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The Islamic World Should Recognize Israel


At a certain point the Muslim world is going to have to publicly come to terms with the reality that Israel does in fact exist. While there is more than legitimate criticism over the way that Palestinians were forcibly removed from their land over 50 years ago, it serves no purpose to deny that Jews now occupy that land and that a new state was established. To ignore that fact is to ignore reality and would be akin to the Native Americans in this country refusing to recognize the United States of America simply because of how the land that makes up this country was obtained.

Not only is such a strategy ineffective in solving the problem, but it locks the oppressed group in an emotional and political straitjacket that can prevent them from effectively reaching a consensus and negotiating for a redress or "reparations" with the party that has injured them.

No reasonable person would deny that the United States does exist - though in their hearts they may consider it an "outlaw" state by the nature of its establishment. And no Native American group has ever benefited from denying that the US is an independent and sovereign nation.

Following this line of reasoning, the Islamic world can't have it both ways. It can't say that Israel has no right to exist while at the same time railing against it and seeking to gain concessions from Israel through the Palestinian Authority (PA).

Furthermore, how could such negotiations work, even in theory, when one party to the negotiation denies the other's right to exist, as many Muslim nations do with Israel, to this very day?

On this front, Israelis have a legitimate concern.

We have a problem with this government-sanctioned view of Israel, held in many Islamic nations, in part, because this argument is hypocritically crafted for public consumption in a way that enflames tensions and increases hatred and actually fosters inequitable and unjust behavior.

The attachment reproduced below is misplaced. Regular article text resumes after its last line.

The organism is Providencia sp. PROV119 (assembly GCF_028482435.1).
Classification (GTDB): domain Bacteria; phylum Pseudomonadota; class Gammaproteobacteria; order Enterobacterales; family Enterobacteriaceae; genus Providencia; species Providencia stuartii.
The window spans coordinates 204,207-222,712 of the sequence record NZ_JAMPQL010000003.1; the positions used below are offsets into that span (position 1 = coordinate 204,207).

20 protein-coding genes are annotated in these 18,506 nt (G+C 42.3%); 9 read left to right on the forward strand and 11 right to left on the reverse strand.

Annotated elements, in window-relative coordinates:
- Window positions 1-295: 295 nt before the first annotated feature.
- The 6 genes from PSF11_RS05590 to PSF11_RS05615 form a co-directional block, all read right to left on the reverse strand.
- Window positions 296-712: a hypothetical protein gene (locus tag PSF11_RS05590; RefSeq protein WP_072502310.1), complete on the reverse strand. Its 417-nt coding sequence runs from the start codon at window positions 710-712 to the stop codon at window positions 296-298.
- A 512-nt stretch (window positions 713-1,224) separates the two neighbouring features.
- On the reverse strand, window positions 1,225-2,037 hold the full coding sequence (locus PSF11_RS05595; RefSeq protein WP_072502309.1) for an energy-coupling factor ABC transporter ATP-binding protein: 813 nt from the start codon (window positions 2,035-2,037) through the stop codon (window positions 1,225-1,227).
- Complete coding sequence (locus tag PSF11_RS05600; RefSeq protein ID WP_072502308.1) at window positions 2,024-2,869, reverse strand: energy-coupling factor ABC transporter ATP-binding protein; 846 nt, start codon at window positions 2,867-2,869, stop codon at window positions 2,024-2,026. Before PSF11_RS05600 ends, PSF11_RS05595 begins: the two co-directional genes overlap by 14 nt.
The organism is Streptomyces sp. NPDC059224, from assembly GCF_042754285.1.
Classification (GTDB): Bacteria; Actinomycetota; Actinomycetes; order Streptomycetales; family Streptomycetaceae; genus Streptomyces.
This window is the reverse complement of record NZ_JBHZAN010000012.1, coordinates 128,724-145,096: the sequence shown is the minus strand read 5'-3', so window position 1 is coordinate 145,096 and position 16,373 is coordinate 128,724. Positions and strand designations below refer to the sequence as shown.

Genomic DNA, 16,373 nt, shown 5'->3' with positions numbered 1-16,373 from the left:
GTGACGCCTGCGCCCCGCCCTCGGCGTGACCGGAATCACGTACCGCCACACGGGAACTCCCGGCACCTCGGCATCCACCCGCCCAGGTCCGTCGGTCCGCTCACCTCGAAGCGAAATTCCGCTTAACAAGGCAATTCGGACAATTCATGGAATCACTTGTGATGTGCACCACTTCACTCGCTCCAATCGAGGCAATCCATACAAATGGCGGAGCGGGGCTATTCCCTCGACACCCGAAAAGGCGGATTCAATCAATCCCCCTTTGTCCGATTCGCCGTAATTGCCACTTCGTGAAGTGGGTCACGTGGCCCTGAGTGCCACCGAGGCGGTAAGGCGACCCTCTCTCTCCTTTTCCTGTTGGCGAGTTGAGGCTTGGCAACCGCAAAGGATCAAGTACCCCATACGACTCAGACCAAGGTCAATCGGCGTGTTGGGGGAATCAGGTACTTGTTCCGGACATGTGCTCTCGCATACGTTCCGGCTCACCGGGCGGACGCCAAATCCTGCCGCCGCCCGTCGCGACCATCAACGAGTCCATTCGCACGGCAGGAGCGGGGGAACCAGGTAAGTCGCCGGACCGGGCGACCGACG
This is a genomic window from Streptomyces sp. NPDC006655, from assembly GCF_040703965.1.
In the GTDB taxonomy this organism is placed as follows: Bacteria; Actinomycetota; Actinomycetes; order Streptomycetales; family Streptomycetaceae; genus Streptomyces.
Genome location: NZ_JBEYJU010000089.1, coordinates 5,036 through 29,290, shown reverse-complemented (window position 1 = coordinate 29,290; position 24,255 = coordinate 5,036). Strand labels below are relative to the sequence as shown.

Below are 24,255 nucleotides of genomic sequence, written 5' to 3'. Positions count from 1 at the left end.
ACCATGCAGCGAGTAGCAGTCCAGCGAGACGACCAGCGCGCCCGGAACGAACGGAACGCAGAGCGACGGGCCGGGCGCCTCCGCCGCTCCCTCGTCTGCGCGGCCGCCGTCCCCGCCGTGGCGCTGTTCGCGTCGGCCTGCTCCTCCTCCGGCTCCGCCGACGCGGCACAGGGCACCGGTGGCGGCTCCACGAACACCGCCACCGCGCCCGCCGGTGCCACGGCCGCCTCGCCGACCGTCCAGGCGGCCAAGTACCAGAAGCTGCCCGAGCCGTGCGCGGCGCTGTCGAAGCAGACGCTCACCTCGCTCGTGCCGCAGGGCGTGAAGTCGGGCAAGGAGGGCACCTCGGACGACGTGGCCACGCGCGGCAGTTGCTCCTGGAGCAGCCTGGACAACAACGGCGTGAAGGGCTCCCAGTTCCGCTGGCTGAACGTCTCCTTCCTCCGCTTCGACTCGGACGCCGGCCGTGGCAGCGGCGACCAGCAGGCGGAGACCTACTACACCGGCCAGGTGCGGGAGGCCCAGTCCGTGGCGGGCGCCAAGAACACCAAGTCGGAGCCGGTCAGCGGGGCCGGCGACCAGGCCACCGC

It may also contribute to terrorism.

We especially find it interesting that as official public anti-Israel pronouncements are rendered in some Islamic countries, diplomats in these very same governments are privately engaged in a cordial dialogue with Israeli officials - as if only they, and not their people, are capable of recognizing the reality of the Jewish state.

We mention the above to give context to the recent discussions surrounding Jerusalem's Noble Sanctuary/Temple Mount.

Until the details of the proposal are released no one can be certain of the make up of its contents, but all reports indicate that this most recent US Middle East peace proposal contains a provision whereby Palestinians would be granted sovereignty over the holy site, referred to by Jews as the Temple Mount and by Muslims as the Noble Sanctuary.

The Noble Sanctuary/Temple Mount has long been a, if not the sticking point in negotiations between the Palestinians and the Israelis.

And it also has been a source of intense emotion and even violence.

In our October 2, 2000 editorial, "Oh Jerusalem, Oh Jerusalem",on this subject we wrote:

"The crux of the problem in resolving the issue is that both sides involved cannot afford the appearance of losing face on the issue. Neither Palestinians nor Israelis are willing to agree to terms that would place certain portions of the city under the control of the other side especially that part of Jerusalem, often referred to as the "Old City" where several sacred sites are located.

To be specific, these holy sites are located on the elevated platform of the Old City referred to as Temple Mount by Jews and the Noble Sanctuary by Muslims. It is on the elevated platform where violence began last Thursday when several Muslims and Arabs were infuriated by a visit to the Temple Mount/Noble Sanctuary by Israeli nationalist and former Defense Minister Ariel Sharon. Many Muslims and Arabs despise Sharon due to his leadership of the 1982 Israeli invasion and occupation of Lebanon, which led to the massacre of hundreds of Palestinians in Beirut.